Do you remember the days and months after 9/11? I do. Grateful people showed up at fire stations across the United States with cakes, cookies, meals and other expressions of appreciation for firefighters. The firefighters of New York City not only showed the United States, but the rest of the...
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Do you remember the days and months after 9/11? I do. Grateful people showed up at fire stations across the United States with cakes, cookies, meals and other expressions of appreciation for firefighters. The firefighters of New York City not only showed the United States, but the rest of the world, what the firefighting profession is like in times of danger.
On 9/11, 343 FDNY firefighters paid with their lives and many others were injured. Other firefighters at the Pentagon also risked their lives to perform search and rescue while aviation fuel burned around them. After 9/11, Americans were immediately indebted to those who answer the alarm bell and put themselves in peril. The nation was grateful and understood the sacrifice of the firefighting profession.
My, how times change! Firefighters have gone from being heroes to zeros. Less than 10 years later, firefighters find themselves under assault from politicians and others all over the United States. It seems to be open season on firefighters, their pay and their pensions. I continue to read newspaper and Internet accounts of firefighters being bashed, lambasted and degraded by politicians, government officials and others.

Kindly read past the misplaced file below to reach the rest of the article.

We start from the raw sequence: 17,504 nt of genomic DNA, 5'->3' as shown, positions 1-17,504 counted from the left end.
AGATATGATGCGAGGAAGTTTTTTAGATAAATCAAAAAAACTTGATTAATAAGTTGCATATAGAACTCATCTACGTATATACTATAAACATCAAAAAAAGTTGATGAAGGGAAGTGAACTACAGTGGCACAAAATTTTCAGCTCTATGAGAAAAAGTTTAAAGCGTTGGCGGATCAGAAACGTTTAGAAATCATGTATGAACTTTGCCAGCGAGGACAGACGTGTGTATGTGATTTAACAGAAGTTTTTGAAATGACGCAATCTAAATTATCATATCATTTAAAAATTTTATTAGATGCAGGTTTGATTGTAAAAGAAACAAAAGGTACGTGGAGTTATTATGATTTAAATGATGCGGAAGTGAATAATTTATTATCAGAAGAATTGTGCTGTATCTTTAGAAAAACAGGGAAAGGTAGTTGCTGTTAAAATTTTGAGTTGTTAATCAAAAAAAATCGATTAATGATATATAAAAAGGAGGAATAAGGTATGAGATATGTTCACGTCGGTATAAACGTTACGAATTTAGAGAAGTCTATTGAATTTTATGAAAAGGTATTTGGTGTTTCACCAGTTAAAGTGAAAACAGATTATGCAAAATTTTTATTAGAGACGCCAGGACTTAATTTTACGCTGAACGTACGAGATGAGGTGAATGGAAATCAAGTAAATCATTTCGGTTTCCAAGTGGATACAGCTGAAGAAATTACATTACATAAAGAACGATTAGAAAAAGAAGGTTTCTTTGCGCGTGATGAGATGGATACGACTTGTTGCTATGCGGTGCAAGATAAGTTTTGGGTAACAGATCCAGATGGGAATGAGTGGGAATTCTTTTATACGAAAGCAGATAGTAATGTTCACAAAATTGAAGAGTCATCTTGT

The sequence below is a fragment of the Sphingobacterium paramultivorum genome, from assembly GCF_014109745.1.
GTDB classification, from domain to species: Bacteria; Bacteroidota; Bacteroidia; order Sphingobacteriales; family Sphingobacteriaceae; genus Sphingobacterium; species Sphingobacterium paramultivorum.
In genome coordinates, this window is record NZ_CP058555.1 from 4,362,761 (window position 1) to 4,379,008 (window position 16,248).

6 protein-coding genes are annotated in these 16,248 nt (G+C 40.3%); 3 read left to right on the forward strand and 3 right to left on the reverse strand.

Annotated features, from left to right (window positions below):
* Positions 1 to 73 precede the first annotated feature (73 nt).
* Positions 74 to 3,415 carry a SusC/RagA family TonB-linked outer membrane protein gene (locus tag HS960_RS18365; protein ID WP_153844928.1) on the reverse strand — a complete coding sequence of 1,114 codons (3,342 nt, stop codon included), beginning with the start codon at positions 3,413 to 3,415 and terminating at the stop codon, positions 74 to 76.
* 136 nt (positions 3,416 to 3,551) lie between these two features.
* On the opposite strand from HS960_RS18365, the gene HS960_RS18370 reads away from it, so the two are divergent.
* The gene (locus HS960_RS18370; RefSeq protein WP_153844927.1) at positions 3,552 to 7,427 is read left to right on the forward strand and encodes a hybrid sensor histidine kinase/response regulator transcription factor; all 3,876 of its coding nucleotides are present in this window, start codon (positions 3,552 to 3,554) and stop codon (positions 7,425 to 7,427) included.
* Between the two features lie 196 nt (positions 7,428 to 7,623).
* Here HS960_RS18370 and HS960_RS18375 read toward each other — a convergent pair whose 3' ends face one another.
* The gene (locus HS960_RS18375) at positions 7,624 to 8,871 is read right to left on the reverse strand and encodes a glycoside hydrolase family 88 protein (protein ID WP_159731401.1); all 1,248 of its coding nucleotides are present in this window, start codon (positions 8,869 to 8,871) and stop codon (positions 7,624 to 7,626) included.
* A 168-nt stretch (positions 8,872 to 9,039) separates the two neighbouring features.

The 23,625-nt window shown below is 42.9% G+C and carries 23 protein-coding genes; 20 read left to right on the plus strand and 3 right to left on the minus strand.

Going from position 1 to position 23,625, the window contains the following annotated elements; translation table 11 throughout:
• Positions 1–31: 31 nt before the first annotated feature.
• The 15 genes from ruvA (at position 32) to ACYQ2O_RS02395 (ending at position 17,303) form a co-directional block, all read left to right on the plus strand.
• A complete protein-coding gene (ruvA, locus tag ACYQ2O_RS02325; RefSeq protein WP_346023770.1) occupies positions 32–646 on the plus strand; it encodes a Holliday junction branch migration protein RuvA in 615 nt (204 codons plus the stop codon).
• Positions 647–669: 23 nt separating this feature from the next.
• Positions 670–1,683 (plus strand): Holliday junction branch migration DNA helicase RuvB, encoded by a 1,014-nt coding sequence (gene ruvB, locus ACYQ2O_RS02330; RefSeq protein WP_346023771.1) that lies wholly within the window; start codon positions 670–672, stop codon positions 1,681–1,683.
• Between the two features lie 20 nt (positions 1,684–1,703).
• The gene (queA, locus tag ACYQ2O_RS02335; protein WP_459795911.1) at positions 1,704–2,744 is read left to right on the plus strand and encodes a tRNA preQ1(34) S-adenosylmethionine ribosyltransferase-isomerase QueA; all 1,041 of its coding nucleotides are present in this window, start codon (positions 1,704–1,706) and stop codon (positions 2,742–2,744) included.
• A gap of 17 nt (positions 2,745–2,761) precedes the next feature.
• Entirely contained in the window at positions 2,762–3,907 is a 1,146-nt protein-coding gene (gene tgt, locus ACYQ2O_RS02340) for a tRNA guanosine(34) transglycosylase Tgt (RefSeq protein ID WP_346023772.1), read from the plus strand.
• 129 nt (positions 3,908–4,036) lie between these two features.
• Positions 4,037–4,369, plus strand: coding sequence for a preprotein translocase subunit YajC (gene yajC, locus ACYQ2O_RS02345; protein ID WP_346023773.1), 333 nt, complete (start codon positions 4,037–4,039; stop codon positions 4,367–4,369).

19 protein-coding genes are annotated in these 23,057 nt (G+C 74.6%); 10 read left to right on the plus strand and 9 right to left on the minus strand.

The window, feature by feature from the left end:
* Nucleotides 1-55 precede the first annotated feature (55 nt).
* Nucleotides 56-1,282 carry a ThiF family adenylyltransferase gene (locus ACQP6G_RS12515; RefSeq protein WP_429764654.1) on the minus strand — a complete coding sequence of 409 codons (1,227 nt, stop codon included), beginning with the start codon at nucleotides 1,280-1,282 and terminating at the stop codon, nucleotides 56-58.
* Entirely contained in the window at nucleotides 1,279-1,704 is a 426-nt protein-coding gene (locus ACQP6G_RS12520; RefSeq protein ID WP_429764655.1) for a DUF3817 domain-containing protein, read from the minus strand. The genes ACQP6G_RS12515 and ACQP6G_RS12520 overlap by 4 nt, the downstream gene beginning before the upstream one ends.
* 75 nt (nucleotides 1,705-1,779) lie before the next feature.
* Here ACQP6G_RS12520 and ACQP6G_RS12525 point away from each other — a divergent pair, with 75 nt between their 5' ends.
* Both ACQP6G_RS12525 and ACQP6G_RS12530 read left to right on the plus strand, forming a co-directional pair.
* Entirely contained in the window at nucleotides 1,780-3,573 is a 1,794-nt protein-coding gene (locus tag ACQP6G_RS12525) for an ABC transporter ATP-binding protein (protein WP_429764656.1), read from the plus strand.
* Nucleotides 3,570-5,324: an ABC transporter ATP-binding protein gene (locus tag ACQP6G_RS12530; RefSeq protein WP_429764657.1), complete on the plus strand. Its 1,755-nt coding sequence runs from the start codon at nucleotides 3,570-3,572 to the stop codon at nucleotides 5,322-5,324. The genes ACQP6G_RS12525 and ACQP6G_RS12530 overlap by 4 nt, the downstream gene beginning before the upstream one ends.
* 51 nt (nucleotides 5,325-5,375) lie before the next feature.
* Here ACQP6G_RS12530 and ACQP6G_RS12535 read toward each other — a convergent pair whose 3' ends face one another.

As I was writing this column, Congress, in its infinite wisdom, voted not to fund health-care coverage for 9/11 first responders. The James Zadroga 9/11 Health and Compensation Act failed to get the required two-thirds majority in the House of Representatives under a special voting procedure. The vote was 255-159. If a simple majority was called for, only 218 votes would have been needed. This is an outrage and the bill should have received unanimous support. Countless firefighters, police officers and construction workers continue to suffer lung problems and other illnesses from working at Ground Zero. The bill would have guaranteed the long-term operation of healthcare programs for firefighters and others who worked at the World Trade Center site after 9/11. You might have seen the TV accounts of the vocal exchange between U.S. Representatives Anthony Weiner and Peter King over this issue. No wonder Americans have little or no confidence in Congress.
But it doesn't stop there. Examples of firefighters under attack can be found all over the United States. One of the most outrageous pieces I've read on the Internet is a commentary by Douglas Gantenbein posted on Slate.com in 2003. In the commentary, titled "Smoke and Mirrors — Stop Calling Firefighters Heroes," he writes that "firefighting is a cushy job," "firefighting isn't that dangerous," "firefighters are adrenaline junkies," "firefighters have excellent propaganda skills" in a reference to firefighter funerals and "firefighters are just another interest group."